He suddenly couldn’t swallow.

“Robert…..let’s use your real name… Jason. I had a wonderful day too. I want to show you something.” She stood and turned, opening a drawer in the china cabinet and removed a file folder. He saw the folder. His folder from his room!  If he could, he would have jumped up and wrung her neck, but he could barely move. And his breathing didn’t feel right. He had to take a breath and exhale consciously. If he didn’t think about breathing, he’d suffocate.

“You see, I had some suspicious feelings about you from the beginning. Your outward appearance and presentation of yourself struck me as…. plastic. Not real flesh and blood. Oh, you did a very nice job covering up the real you. However, you seemed so…..guarded. So calloused. I said to myself; I think Robert is hiding something. I couldn’t quite put my finger on what it was. And oh, I guess I am a nosy old woman, but my intuition told me you were up to something. Maybe it’s because of my group, the ‘Shadow Chasers.’ It causes me to see evil behind every door. So, I searched your room, and, oh my Jason; you weren’t very careful with some very incriminating items.” 

I was shocked! And somewhat pleased at what I had found.” 

What did that old bag do to me?!

She came around the table and stood next to Jason/Robert. She moved his bowl across the table and laid the file folder under his face. “Let’s see what we’ve got here.” First, she pulled out the xerox copies of newspaper reports from San Diego, Irvine, San Bernardino, Yuma, Tucson, and Prescott in Yavapai County. She arranged the pages in a semi-circle on the table in front of Jason. She had them in chronological order dating back ten years. “Oh, I’m sure you’ve been at this for longer than ten years.”

Wha… tha’ fuck… isss.. dis?

She then placed two sandwich bags containing hair under his drooping head. One snowy white, the other a gaudy mauve color. Next, she put two gallon-sized Ziplock bags beside the hair. The bags were frozen from the dry ice kept in the hidden chest, kept out of sight in Robert’s/Jason’s room’s closet. “The news articles never mentioned that you also kept the breasts of your victims. Though we both know that souvenirs are a big part of what you do.”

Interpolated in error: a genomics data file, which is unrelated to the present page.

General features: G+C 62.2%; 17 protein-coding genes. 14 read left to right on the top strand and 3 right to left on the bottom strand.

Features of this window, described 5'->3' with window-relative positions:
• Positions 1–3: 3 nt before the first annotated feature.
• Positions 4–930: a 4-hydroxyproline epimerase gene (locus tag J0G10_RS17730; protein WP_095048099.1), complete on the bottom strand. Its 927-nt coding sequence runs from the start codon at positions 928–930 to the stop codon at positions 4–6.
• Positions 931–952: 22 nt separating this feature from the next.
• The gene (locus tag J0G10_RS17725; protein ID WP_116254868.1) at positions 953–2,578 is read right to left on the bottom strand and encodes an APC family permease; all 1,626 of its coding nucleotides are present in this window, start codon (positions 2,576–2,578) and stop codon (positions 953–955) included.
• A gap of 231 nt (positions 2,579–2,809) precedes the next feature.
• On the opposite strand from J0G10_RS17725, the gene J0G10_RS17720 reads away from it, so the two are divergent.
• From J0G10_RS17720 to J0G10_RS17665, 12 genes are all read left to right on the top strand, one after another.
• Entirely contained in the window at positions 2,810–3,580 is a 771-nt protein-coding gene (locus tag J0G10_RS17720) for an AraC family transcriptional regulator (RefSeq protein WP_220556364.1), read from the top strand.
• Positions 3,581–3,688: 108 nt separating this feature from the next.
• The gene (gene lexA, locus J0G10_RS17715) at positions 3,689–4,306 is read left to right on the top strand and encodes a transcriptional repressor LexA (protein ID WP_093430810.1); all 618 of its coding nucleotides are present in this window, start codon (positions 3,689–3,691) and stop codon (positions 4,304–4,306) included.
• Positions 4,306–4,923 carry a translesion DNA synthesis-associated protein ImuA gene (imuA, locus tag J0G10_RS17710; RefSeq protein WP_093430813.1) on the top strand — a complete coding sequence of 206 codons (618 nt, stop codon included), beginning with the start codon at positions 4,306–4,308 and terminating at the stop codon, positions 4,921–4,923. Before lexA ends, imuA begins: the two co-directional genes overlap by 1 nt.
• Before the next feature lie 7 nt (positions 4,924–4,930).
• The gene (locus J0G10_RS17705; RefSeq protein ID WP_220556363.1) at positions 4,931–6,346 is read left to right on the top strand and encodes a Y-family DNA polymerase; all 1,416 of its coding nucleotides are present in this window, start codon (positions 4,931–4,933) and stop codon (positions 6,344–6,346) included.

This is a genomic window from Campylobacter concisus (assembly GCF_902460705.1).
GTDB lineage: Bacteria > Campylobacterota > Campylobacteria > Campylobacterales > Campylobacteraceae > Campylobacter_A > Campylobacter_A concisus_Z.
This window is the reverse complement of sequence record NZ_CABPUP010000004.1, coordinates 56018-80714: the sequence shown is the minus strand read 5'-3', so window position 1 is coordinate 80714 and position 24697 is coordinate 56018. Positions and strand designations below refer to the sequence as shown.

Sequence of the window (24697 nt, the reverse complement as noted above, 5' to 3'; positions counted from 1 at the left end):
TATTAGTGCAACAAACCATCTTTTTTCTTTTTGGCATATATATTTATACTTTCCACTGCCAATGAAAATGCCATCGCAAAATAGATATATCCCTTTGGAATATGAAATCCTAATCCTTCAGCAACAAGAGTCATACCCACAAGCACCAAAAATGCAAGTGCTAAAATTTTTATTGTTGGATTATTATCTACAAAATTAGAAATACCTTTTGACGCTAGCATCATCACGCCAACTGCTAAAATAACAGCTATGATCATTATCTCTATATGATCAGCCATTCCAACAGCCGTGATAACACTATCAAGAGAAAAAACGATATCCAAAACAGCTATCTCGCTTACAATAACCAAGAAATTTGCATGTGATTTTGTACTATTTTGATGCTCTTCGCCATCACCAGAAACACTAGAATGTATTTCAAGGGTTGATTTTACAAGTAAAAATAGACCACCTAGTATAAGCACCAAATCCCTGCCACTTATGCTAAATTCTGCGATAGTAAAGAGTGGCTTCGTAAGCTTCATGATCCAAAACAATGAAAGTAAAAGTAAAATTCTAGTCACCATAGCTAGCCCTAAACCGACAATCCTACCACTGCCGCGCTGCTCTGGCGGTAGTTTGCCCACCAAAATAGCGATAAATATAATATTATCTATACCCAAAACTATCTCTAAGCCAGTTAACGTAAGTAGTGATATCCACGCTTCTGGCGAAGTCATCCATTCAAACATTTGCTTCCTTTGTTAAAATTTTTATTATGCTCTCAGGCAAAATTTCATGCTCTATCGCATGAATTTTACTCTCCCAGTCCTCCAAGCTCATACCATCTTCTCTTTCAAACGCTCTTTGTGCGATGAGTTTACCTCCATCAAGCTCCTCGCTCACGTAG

“I’m sure there is a psychosexual explanation for the breasts.”


“I can only imagine what else you did to those poor women,” scolded Mrs. Milkie, hands-on-hips, looking down at Jason/Robert with disapproval.

The last piece of paper in the file folder was a copy of a driver’s license. The picture was Robert Washburn; the name was Jason Bohn. “If we had the time, I would like to know who you use for fake ID’s. These are very good compared to the ones I have.”

Jason/Robert was still conscious; he was very alert. His body, however, had folded in on itself in paralysis. He looked like a ball of waded paper. Drool hung from his lower lip. 

“Now, I’m sure you are curious as to why you are in the condition you are in…yes?”  Mrs. Milkie sounded like someone happily playing a parlor guessing game.


He couldn’t move his eyes. They wouldn’t close or blink. He stared down at the table, his vicious and vile obsession in full view.

She pulled two vials and a capped syringe from the pocket of her apron, placing them next to the baggies of hair. “Sodium thiopental and pancuronium bromide are in these two vials,” she said, hands clasped under her chin and smiling proudly at the two vials like she had just viewed a newborn grandchild for the first time.

“One drug makes you drowsy, and the other causes paralysis. They are the same drugs used in lethal injections. But I just put them in your stew.” She picked up the syringe and removed the cap. “To have these drugs is completely illegal. How I got my hands on them is another story. Let’s just say I know some very…what’s the word….dicey, people.” 

She tittered behind her hand.

“And now, since I uncovered your secret’s, I think it only fair that I share some secrets of my own.”

“Secrets you will take to your grave.”